Making Public Debt a Public Good


Abbye Atkinson (@abbye_atkinson) is the Class of 1965 Assistant Professor of Law at UC Berkeley School of Law.


Abbye Atkinson (@abbye_atkinson) is the Class of 1965 Assistant Professor of Law at UC Berkeley School of Law.

This post continues a joint symposium with our comrades at Just Money on Destin Jenkins’s The Bonds of Inequality. Expect new posts in this series to appear on Thursdays throughout the late summer and early fall.


Public debt in the form of municipal bonds permits municipalities to survive and to grow. Public debt is how cities and towns—hampered as they perpetually seem to be by their limited pecuniary resources—repair crumbling schools, restore failing sewers, improve public transportation, attract tourist dollars, and more. For example, the Oakland Unified School District currently broadcasts that debt, i.e., a recent municipal bond offering, will facilitate “major repairs to fix deteriorating classrooms, bathrooms, plumbing, potentially faulty electrical systems, heating, and air conditioning, and leaky roofs.” Similarly, public debt fixed significant infrastructure problems like the failing sewer system that threatened to embarrass the City of Atlanta while it was “on the world stage” during the 1996 Olympics. Public debt also facilitated Chattanooga, Tennessee’s glow up into an international model of free, public, lightning-speed broadband access.

In this sense, public debt is a public good. It is meant to function symbiotically in the polity, providing liquidity to fund present public projects that will yield returns for both municipal residents and private investors alike. Yet, as Professor Destin Jenkins tells it, public debt can also function like an invasive species. It repairs school and sewer systems, but it also tends to take over the municipal ecosystem, initiating an antagonistic parasitism in which the polity’s resources are slowly siphoned to nourish and enrich its private investors. Once the investors eat their fill, those in power then feed the strongest and most robust of the citizenry first, leaving the remaining scraps, if any, for the marginalized (152-3). It is a variety of unnatural selection, where the winners are determined by nurture rather than nature; by those with the power to create and reify this hierarchy (148).

Thus, what Jenkins so compellingly reveals is that public debt is first and foremost a private good. Infrastructure improvements are just a means of wealth maximization, facilitating tax-free wealth accumulation for bond investors who, in turn, consider the social well-being of residents only in relation to the investors’ own financial interests. Consequently, the welfare of this most democratic of institutions—the local polity—functionally matters only to the extent that it can produce a profit for its investors.

Viewed through this lens, municipal debt is no more than another for-profit business. And, like any other for-profit business, the bottom line governs all both positively and normatively. Indeed, the world of social welfare and the overall well-being of various stakeholders has no meaningful place in this world of financialized business. Instead, the fate of a municipality is to devolve into a mere product, ripe for exchange on the market. Commoditized in this way, very little is beyond the reach of abstraction and quantification; not the well-being of school children (49), not the persistence of racialized socioeconomic subordination (148), and not the very governance meant to be imbued with our most sacred democratic principles (223). Rather, municipal debt transforms the municipality from a democratic entity intended principally to work for the public good of its residents into a unit of exchange, abstract and fungible. Thus, as Miranda Joseph has observed elsewhere, public debt simultaneously destroys community even as it particularizes and shapes what remains.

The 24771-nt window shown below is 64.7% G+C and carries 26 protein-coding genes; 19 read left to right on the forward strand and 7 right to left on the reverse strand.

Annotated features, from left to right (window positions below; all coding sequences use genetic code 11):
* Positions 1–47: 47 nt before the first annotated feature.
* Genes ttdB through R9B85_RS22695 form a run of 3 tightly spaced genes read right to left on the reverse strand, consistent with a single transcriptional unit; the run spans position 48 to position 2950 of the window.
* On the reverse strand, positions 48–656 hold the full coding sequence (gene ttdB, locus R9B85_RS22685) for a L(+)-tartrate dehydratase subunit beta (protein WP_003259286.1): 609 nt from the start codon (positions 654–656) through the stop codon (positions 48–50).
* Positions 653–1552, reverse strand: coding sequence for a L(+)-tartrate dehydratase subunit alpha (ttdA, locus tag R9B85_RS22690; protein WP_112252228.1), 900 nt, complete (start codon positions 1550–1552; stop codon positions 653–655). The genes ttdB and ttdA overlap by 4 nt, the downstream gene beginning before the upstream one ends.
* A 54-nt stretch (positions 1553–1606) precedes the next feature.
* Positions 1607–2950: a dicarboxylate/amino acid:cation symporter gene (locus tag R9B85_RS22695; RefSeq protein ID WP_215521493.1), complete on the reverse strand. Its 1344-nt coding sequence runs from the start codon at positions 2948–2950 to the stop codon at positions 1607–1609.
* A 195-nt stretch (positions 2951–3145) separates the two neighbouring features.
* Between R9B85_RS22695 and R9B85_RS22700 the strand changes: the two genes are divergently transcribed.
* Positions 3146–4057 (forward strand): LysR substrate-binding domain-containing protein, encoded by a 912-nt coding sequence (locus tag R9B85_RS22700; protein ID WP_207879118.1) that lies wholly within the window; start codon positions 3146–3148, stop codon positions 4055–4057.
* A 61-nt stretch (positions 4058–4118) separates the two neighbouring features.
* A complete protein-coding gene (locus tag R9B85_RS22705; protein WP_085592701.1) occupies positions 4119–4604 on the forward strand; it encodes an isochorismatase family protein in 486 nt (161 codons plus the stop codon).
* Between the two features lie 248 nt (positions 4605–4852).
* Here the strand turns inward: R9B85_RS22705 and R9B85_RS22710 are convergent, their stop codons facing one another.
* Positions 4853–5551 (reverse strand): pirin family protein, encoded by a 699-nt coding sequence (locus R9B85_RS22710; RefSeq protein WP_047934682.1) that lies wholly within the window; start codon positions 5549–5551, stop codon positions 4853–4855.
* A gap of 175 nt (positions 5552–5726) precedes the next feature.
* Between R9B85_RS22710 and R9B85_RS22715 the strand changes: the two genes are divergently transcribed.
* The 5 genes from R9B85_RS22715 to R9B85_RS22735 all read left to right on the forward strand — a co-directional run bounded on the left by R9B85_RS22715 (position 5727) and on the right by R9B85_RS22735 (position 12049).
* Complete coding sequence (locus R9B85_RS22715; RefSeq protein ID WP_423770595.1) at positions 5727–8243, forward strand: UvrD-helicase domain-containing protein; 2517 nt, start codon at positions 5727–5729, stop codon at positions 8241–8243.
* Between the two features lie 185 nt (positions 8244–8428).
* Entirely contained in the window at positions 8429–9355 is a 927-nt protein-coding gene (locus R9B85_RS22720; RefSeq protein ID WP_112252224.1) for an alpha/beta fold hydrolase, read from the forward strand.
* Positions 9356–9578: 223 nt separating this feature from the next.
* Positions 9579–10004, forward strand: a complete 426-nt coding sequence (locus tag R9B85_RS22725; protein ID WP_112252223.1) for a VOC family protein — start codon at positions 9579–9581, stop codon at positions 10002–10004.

Yet, how can municipalities survive if they do not sell themselves this way? As Jenkins notes, cities and towns and utility districts and all the other varied forms of municipality are structurally dependent on debt (211). That is to say, as a practical matter, there is no growth, and sometimes no survival, without debt, even though debt sometimes “kill[s] the watchmen” and “welcome[s its] comrades at the open gates.” Consequently, as a practical matter, failing to appease creditors, to prioritize their interests, to mold the polity according to their predilections, means no money to provide services; no money to fund growth. In turn, no money often means municipal decay. This includes the risk of becoming “minimal,” as Professor Michelle Wilde Anderson explains, with cash-starved municipalities first “cutting,” “selling,” and “(de)regulating” in order to “adapt their services, proprietary functions, and regulations to long-term declines in revenues,” before perhaps descending into complete insolvency.

Indeed, municipalities in fiscal decline risk losing relatively wealthy residents, whose tax dollars provide a backstop against default and complete insolvency. Once these residents’ flight reaches a critical mass, the municipality risks becoming a “city in distress,” namely one likely to be characterized by historically subordinated and democratically excluded “majority-minority” residents and, consequently, by disproportionate levels of  “poverty and population loss.” Thus, municipalities are in significant ways forced to compete for the affections of relatively wealthy residents, because the latter’s residence within the bounds of the municipality is not guaranteed nor to be taken for granted. Indeed, as Robert Nozick once suggested, “each community must win and hold the voluntary adherence of its members.” In the burgeoning, 20th San Francisco that Jenkins surfaces, this meant positively and normatively financing a “spatial vision” intended to court and nurture “whiteness,” with all its state-subsidized financial advantage (69). It also meant positively and normatively nurturing racialized inequality through the city’s regressive deployment of municipal debt (218).